Skip to comments.Senate Blocks Funding for Pentagon Database
Posted on 01/23/2003 7:19:27 PM PST by TLBSHOW
Senate Blocks Funding for Pentagon Database
WASHINGTON (Reuters) - Saying they feared government snooping against ordinary Americans, U.S. senators voted on Thursday to block funding for a Pentagon (news - web sites) computer project that would scour databases for terrorist threats.
By a voice vote, the Senate voted to ban funding for the Total Information Awareness program, under former national security adviser John Poindexter, until the Pentagon explains the program and assesses its impact on civil liberties.
The measure, introduced by Sen. Ron Wyden, an Oregon Democrat, also said the computer dragnet being developed could not be deployed without congressional approval, although it allowed exceptions for national security. It was tacked onto a spending package in the Senate, but it is not yet law.
It is now expected to go to House and Senate negotiators. If the negotiators keep the provision in the spending package, it will advance to the House and Senate for final passage before going to the president for signing into law.
"This makes it clear that Congress wants to make sure there is no snooping on law-abiding Americans," Wyden told Reuters after the vote.
He said the electronic data dragnet as proposed was "the most far-reaching government surveillance program in history."
The Defense Department says the aim of the Total Information Awareness project, which is still in its infancy, is to seek patterns in transactions data like credit card bills and travel records to stop terrorist plots.
Wyden and other Democrats announced last week they would try to block funding for it, citing concerns that it will amount to electronic surveillance of personal data of all Americans by the government and trample privacy rights.
Senior Republican senators worked with Wyden on the wording of the Senate measure, including Sen. Charles Grassley of Iowa. He said he was worried the lines were getting blurred between domestic law enforcement and military security efforts.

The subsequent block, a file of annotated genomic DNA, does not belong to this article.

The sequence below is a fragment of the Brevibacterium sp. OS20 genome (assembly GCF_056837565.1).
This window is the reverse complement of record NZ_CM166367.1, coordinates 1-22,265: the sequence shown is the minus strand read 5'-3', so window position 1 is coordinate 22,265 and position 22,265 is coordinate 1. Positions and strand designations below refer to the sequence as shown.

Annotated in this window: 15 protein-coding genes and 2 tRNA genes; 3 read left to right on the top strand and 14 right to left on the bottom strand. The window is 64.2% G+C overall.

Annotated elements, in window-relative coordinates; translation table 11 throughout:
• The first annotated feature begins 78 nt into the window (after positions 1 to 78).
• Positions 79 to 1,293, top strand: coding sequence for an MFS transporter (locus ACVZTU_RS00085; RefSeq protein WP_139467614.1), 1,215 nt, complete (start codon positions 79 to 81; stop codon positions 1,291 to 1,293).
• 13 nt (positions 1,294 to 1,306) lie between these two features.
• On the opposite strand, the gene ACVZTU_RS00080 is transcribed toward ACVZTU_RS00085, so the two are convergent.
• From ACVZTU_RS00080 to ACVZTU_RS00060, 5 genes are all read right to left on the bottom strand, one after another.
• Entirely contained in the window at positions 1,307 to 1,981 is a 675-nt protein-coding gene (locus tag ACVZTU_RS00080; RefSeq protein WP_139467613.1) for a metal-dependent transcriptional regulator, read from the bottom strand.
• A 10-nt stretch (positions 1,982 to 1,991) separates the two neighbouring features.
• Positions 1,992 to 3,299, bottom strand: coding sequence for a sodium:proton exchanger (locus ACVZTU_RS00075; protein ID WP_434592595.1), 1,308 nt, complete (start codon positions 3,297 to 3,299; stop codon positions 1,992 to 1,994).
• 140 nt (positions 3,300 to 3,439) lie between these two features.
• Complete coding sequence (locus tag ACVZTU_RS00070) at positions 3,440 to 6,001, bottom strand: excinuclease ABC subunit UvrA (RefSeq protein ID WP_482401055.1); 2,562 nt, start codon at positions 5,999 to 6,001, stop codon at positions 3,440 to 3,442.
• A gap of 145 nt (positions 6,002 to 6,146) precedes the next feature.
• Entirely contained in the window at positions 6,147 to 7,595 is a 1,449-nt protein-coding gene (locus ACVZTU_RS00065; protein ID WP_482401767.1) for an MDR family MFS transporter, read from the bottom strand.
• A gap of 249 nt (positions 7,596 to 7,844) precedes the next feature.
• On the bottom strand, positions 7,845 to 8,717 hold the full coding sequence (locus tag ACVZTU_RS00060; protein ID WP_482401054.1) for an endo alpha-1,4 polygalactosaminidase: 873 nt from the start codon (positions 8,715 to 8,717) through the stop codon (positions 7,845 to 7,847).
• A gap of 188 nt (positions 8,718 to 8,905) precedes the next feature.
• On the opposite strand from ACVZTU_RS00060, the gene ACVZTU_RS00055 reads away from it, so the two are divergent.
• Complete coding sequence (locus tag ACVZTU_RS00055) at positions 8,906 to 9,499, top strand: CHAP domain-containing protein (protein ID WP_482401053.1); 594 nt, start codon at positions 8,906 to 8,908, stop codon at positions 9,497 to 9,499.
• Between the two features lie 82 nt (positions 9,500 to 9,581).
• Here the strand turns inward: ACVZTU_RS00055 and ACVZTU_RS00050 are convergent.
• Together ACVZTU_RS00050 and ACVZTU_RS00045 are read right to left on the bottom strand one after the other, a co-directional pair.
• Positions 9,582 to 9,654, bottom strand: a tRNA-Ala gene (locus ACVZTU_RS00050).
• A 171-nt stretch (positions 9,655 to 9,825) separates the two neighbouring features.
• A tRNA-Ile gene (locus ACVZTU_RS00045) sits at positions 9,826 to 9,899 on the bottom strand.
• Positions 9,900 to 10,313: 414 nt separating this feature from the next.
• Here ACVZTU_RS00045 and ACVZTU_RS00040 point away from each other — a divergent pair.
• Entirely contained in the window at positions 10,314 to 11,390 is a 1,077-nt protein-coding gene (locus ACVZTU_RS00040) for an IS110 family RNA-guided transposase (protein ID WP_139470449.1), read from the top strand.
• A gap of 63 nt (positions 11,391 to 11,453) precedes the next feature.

Sorry to dissagree but that sounds like a hell of a good idea. It would be the fastest way to shut down the terrorists, after all, we are in a war and we are on the front lines.
I don't like the idea in general and I would never trust Clinton with it but I think it's the fastest way to secure ourselves. I would also like to think that we are loaning the power to do this rather than giving the power and it would need close oversight.
It always will. But we're 2 for 2 lately - TIPS and now TIA are DOA.
With all due respect to your opinion, TIA could take one of two routes. It could use, as they claim, existing commercial lists of consumer data. But the best data modellers in the direct marketing industry do cartwheels if they get a one percent response rate to their mailings - on data gathered on American consumers, the vast majority of whom make no effort to disconnect their purchasing patterns and demographics from their identies. Since I work with this data for a living, I take a few simple steps to prevent the gathering of personal information - I pay with cash whenever possible and avoid giving out personal information. As a result, I hardly ever get telemarketing calls or junk mail. I am mostly off the radar screen of this kind of data and the systems that analyze it. It would be very simple for a terrorist to do the same, rendering him invisible to TIA.
To do what Poindexter envisions, TIA would require that every business in America collect the indentity of every consumer in America at the point of sale, and transmit that information along with every item purchases to a central repository. This would require a complete overhaul of every POS system in the country, along with a massive data transmission project, with costs that you can probably envision. This, quite frankly, will not happen. So one version of TIA is worthless, and the other one unfeasible. But TIA could become a handy-dandy lookup database, especially for political opponents.
At least this is what the Iraqis would like us to believe.